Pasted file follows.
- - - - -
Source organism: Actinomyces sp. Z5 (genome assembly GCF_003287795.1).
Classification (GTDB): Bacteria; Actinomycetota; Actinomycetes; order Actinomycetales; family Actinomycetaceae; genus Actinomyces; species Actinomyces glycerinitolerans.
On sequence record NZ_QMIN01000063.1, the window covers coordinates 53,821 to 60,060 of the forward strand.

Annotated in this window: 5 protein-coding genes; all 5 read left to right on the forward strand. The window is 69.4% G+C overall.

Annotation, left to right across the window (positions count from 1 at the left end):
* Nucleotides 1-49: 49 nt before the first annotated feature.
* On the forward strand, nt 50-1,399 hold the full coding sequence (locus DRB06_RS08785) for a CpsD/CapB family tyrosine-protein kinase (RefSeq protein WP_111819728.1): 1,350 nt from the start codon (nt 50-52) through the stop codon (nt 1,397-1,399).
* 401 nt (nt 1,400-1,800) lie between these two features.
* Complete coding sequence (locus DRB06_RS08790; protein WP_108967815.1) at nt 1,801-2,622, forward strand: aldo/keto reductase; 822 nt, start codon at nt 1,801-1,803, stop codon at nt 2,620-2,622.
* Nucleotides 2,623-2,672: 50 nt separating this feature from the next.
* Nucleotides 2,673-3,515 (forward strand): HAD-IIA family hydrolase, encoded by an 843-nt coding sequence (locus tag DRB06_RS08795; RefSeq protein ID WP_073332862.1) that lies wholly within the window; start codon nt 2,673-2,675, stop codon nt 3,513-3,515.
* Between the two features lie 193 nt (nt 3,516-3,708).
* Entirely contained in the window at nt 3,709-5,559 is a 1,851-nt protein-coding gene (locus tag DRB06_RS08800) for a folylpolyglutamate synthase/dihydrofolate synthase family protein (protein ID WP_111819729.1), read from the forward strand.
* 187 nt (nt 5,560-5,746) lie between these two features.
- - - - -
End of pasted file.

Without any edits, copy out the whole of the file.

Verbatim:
Source organism: Actinomyces sp. Z5 (genome assembly GCF_003287795.1).
Classification (GTDB): Bacteria; Actinomycetota; Actinomycetes; order Actinomycetales; family Actinomycetaceae; genus Actinomyces; species Actinomyces glycerinitolerans.
On sequence record NZ_QMIN01000063.1, the window covers coordinates 53,821 to 60,060 of the forward strand.

Annotated in this window: 5 protein-coding genes; all 5 read left to right on the forward strand. The window is 69.4% G+C overall.

Annotation, left to right across the window (positions count from 1 at the left end):
* Nucleotides 1-49: 49 nt before the first annotated feature.
* On the forward strand, nt 50-1,399 hold the full coding sequence (locus DRB06_RS08785) for a CpsD/CapB family tyrosine-protein kinase (RefSeq protein WP_111819728.1): 1,350 nt from the start codon (nt 50-52) through the stop codon (nt 1,397-1,399).
* 401 nt (nt 1,400-1,800) lie between these two features.
* Complete coding sequence (locus DRB06_RS08790; protein WP_108967815.1) at nt 1,801-2,622, forward strand: aldo/keto reductase; 822 nt, start codon at nt 1,801-1,803, stop codon at nt 2,620-2,622.
* Nucleotides 2,623-2,672: 50 nt separating this feature from the next.
* Nucleotides 2,673-3,515 (forward strand): HAD-IIA family hydrolase, encoded by an 843-nt coding sequence (locus tag DRB06_RS08795; RefSeq protein ID WP_073332862.1) that lies wholly within the window; start codon nt 2,673-2,675, stop codon nt 3,513-3,515.
* Between the two features lie 193 nt (nt 3,516-3,708).
* Entirely contained in the window at nt 3,709-5,559 is a 1,851-nt protein-coding gene (locus tag DRB06_RS08800) for a folylpolyglutamate synthase/dihydrofolate synthase family protein (protein ID WP_111819729.1), read from the forward strand.
* 187 nt (nt 5,560-5,746) lie between these two features.